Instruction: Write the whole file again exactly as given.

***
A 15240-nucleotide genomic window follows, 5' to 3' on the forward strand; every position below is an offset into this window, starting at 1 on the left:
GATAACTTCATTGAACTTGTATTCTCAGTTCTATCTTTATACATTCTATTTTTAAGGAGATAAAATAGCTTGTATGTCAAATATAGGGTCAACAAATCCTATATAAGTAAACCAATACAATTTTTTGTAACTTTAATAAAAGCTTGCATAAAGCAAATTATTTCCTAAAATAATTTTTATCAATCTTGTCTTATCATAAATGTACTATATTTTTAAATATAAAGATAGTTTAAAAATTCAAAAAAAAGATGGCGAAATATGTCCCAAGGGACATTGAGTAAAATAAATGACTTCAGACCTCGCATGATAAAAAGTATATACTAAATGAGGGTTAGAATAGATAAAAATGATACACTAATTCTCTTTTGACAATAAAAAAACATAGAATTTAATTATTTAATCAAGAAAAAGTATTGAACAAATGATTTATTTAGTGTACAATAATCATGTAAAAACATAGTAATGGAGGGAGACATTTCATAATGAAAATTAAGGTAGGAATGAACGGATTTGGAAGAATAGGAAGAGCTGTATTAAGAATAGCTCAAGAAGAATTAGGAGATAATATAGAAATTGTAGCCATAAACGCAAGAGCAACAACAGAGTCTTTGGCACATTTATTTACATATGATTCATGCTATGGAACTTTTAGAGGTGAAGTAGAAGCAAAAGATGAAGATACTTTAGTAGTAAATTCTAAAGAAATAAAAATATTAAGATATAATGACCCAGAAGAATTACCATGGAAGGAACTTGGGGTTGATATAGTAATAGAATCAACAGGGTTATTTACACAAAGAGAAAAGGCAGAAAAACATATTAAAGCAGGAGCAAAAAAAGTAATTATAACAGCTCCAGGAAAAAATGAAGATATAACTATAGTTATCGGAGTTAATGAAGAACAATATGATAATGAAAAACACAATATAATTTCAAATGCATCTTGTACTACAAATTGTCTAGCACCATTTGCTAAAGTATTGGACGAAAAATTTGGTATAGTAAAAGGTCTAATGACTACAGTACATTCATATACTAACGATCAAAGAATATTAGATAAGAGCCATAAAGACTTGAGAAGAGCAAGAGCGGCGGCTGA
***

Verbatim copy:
A 15240-nucleotide genomic window follows, 5' to 3' on the forward strand; every position below is an offset into this window, starting at 1 on the left:
GATAACTTCATTGAACTTGTATTCTCAGTTCTATCTTTATACATTCTATTTTTAAGGAGATAAAATAGCTTGTATGTCAAATATAGGGTCAACAAATCCTATATAAGTAAACCAATACAATTTTTTGTAACTTTAATAAAAGCTTGCATAAAGCAAATTATTTCCTAAAATAATTTTTATCAATCTTGTCTTATCATAAATGTACTATATTTTTAAATATAAAGATAGTTTAAAAATTCAAAAAAAAGATGGCGAAATATGTCCCAAGGGACATTGAGTAAAATAAATGACTTCAGACCTCGCATGATAAAAAGTATATACTAAATGAGGGTTAGAATAGATAAAAATGATACACTAATTCTCTTTTGACAATAAAAAAACATAGAATTTAATTATTTAATCAAGAAAAAGTATTGAACAAATGATTTATTTAGTGTACAATAATCATGTAAAAACATAGTAATGGAGGGAGACATTTCATAATGAAAATTAAGGTAGGAATGAACGGATTTGGAAGAATAGGAAGAGCTGTATTAAGAATAGCTCAAGAAGAATTAGGAGATAATATAGAAATTGTAGCCATAAACGCAAGAGCAACAACAGAGTCTTTGGCACATTTATTTACATATGATTCATGCTATGGAACTTTTAGAGGTGAAGTAGAAGCAAAAGATGAAGATACTTTAGTAGTAAATTCTAAAGAAATAAAAATATTAAGATATAATGACCCAGAAGAATTACCATGGAAGGAACTTGGGGTTGATATAGTAATAGAATCAACAGGGTTATTTACACAAAGAGAAAAGGCAGAAAAACATATTAAAGCAGGAGCAAAAAAAGTAATTATAACAGCTCCAGGAAAAAATGAAGATATAACTATAGTTATCGGAGTTAATGAAGAACAATATGATAATGAAAAACACAATATAATTTCAAATGCATCTTGTACTACAAATTGTCTAGCACCATTTGCTAAAGTATTGGACGAAAAATTTGGTATAGTAAAAGGTCTAATGACTACAGTACATTCATATACTAACGATCAAAGAATATTAGATAAGAGCCATAAAGACTTGAGAAGAGCAAGAGCGGCGGCTGA